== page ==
Despite media portrayal of this Monument as an unfair land grab by the Feds, it’s 87,000 acres represents less than 1 percent of the total forested lands of Maine.  According to the North Maine Woods website, there are 3.5 million acres that are considered North Maine Woods. That’s a whopping 0.236% of those privately held lands.
The move to make the land public was a long, protracted battle that is still being waged by a local faction that strongly resists any government encroachment on their traditional uses of the land, be it hunting, snowmobiling, or riding ATVs . There are still prominent National Park-NO! signs greeting the approaching tourist who exits I-95 in Medway to reach the Monument. Unless the citizens of Millinocket decide to upgrade unimproved gravel roads leading out of town into the area, this won’t be much of an issue for them, because both the South and Northern entrances to KLWWMN completely avoid traffic into Millinocket or even East Millinocket.

I stopped into the new storefront office of KWWNM on Maine Street, Millinocket, just a few doors down from one of my favorite eating establishments, The Appalachian Trail Cafe.  The ranger there informed me that entrance, lean-tos, campsites, and even some cabins are free right now on a first-come, first-serve basis but campfire permits are still required from the Maine Forest Service (207-435-7963).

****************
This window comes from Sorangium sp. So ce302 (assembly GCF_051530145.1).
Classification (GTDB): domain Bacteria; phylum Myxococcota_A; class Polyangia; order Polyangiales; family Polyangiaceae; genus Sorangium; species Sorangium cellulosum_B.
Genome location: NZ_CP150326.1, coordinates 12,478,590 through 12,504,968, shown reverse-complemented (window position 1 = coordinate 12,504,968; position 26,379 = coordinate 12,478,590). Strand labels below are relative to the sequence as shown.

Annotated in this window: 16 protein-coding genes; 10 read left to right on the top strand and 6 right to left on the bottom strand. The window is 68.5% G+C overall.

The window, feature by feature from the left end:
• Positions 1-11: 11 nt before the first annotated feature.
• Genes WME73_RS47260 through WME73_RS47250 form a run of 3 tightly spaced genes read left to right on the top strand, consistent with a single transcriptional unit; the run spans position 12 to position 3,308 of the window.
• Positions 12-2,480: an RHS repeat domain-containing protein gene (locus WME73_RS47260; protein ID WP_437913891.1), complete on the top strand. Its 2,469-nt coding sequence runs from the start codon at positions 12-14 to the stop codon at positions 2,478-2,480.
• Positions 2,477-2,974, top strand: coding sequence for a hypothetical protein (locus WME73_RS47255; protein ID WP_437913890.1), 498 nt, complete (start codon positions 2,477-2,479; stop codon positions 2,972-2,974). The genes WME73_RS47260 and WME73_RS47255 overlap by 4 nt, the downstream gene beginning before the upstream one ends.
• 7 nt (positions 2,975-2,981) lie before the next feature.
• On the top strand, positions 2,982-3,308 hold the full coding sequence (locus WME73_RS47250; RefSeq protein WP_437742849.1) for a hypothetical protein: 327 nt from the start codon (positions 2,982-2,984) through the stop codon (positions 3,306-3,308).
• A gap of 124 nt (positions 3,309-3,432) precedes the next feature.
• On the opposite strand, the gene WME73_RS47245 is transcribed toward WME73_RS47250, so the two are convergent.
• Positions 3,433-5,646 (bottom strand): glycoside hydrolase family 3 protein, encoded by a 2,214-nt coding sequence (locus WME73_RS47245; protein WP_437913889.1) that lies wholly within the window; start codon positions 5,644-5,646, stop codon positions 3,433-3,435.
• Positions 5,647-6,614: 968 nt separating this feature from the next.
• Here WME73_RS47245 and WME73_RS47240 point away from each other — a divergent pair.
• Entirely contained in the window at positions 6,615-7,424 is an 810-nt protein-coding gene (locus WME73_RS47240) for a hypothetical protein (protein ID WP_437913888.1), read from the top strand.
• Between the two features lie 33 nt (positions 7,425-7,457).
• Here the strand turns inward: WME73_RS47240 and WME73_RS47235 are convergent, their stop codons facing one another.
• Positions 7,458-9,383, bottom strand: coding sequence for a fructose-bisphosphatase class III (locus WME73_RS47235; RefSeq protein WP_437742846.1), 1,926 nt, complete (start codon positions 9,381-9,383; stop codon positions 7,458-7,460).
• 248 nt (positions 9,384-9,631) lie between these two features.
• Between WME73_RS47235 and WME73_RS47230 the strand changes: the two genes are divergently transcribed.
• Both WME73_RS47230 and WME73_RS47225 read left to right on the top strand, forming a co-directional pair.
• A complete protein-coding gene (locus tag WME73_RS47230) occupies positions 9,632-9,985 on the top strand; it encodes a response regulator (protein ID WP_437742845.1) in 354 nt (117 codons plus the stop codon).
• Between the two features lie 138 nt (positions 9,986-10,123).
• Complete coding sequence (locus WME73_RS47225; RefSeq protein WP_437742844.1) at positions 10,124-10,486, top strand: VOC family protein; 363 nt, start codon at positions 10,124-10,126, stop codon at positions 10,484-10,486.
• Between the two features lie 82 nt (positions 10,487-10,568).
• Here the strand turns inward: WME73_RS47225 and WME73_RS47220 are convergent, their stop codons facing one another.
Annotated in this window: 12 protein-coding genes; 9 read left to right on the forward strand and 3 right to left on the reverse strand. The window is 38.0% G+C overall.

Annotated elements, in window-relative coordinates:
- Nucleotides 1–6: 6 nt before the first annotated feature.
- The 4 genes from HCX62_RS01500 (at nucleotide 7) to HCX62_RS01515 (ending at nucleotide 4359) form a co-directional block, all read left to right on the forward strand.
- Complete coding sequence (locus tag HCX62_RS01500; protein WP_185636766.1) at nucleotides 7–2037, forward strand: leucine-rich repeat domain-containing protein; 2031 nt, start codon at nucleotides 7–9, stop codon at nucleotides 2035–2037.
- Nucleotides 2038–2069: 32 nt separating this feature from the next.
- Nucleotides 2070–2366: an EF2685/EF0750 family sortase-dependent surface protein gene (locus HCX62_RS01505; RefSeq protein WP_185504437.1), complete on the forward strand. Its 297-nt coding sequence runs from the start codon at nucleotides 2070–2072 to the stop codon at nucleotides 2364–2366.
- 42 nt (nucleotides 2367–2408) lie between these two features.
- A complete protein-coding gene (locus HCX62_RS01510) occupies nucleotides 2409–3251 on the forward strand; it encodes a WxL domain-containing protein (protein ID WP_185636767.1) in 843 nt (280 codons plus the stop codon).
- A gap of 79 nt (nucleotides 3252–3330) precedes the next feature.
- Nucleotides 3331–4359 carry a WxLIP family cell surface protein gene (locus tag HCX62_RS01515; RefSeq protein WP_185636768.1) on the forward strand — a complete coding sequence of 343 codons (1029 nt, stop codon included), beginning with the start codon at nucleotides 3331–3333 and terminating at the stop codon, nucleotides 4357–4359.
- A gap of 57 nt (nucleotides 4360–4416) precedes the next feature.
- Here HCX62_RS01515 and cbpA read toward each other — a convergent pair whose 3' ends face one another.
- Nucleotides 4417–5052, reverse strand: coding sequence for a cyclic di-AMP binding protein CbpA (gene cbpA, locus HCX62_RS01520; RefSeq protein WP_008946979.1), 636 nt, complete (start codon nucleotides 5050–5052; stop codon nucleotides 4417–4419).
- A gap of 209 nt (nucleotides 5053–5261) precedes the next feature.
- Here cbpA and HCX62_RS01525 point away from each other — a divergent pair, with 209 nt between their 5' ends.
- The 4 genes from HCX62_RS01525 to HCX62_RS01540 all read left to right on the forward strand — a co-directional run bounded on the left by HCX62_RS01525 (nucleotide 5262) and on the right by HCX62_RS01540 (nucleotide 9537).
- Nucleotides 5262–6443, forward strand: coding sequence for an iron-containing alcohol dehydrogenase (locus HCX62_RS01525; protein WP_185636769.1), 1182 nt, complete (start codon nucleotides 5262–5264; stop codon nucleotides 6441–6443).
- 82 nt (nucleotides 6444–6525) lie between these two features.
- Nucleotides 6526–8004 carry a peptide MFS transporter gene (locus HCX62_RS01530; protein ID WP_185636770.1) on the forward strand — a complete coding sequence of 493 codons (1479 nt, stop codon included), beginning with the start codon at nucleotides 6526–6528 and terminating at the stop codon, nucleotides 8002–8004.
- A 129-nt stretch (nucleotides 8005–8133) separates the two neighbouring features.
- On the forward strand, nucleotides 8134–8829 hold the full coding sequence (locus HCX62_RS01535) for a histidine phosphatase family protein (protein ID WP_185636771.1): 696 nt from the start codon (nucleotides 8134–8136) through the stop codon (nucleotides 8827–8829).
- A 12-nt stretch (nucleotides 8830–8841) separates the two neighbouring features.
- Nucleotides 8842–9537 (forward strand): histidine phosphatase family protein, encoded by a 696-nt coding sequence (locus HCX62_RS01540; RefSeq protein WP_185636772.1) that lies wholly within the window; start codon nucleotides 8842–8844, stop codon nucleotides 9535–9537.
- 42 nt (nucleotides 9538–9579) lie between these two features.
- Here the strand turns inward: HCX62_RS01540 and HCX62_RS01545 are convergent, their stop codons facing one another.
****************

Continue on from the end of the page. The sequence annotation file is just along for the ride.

Downeast Magazine has an excellent review on the Monument that is full of  tips, pictures, and places to go.

In my case, I was pleased to finally walk it, although it was a brief visit.  Make no mistake about it, these is not 87,000 acres of pristine forest. This lower portion of the Monument is made up of recently cut-over land and it still shows.  Critics point this out, but my review of Governor Baxter’ initial purchases of what is now Baxter State Park was largely made up of land that had been burned or denuded. Here’s an example of Baxter land pre Baxter State Park.

Logging in present Baxter lands previous to State Park
Logging in present Baxter lands previous to State Park

Pretty bleak, I’d say.  Regrowth will also happen here, but it may take 50 years or more. I have walked thousands of miles of trails in the past 10 years, and cut over and/ or burned forests show up, but then they tend to grow back to be enjoyed by future generations.  Same here.

fullsizerender-10
Ivan  heading out of Katahdin Lake

Today, my hiking partner Ivan and I decided to walk up as far as the first new lean-to and then meander our way back to KLWC. There were exactly 9 cars sitting in the parking lot leading from the gravel Loop Road.  Others were in there, on overnights, or day trips. The lean-to was a mile from where the Baxter side trail came into the Monument. The path was still a logging road, and damn straight as well.

Southern End of the IAT into Monument
Southern End of the IAT into Monument